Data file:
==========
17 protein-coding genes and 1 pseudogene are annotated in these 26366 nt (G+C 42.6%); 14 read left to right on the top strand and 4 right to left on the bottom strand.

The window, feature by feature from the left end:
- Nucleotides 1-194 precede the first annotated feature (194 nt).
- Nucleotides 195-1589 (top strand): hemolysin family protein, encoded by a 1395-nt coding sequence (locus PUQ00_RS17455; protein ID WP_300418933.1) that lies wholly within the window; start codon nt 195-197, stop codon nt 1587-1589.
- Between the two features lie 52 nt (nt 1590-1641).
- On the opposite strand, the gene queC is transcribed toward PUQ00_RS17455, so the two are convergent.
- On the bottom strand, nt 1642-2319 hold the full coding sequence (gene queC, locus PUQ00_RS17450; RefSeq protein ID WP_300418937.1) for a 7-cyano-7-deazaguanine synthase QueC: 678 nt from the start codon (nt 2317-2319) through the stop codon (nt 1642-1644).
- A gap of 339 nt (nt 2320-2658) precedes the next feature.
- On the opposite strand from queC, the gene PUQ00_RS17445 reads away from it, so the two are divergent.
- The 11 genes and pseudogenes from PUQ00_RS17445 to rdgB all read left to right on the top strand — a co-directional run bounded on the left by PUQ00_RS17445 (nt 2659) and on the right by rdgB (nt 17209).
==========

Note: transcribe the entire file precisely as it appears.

17 protein-coding genes and 1 pseudogene are annotated in these 26366 nt (G+C 42.6%); 14 read left to right on the top strand and 4 right to left on the bottom strand.

The window, feature by feature from the left end:
- Nucleotides 1-194 precede the first annotated feature (194 nt).
- Nucleotides 195-1589 (top strand): hemolysin family protein, encoded by a 1395-nt coding sequence (locus PUQ00_RS17455; protein ID WP_300418933.1) that lies wholly within the window; start codon nt 195-197, stop codon nt 1587-1589.
- Between the two features lie 52 nt (nt 1590-1641).
- On the opposite strand, the gene queC is transcribed toward PUQ00_RS17455, so the two are convergent.
- On the bottom strand, nt 1642-2319 hold the full coding sequence (gene queC, locus PUQ00_RS17450; RefSeq protein ID WP_300418937.1) for a 7-cyano-7-deazaguanine synthase QueC: 678 nt from the start codon (nt 2317-2319) through the stop codon (nt 1642-1644).
- A gap of 339 nt (nt 2320-2658) precedes the next feature.
- On the opposite strand from queC, the gene PUQ00_RS17445 reads away from it, so the two are divergent.
- The 11 genes and pseudogenes from PUQ00_RS17445 to rdgB all read left to right on the top strand — a co-directional run bounded on the left by PUQ00_RS17445 (nt 2659) and on the right by rdgB (nt 17209).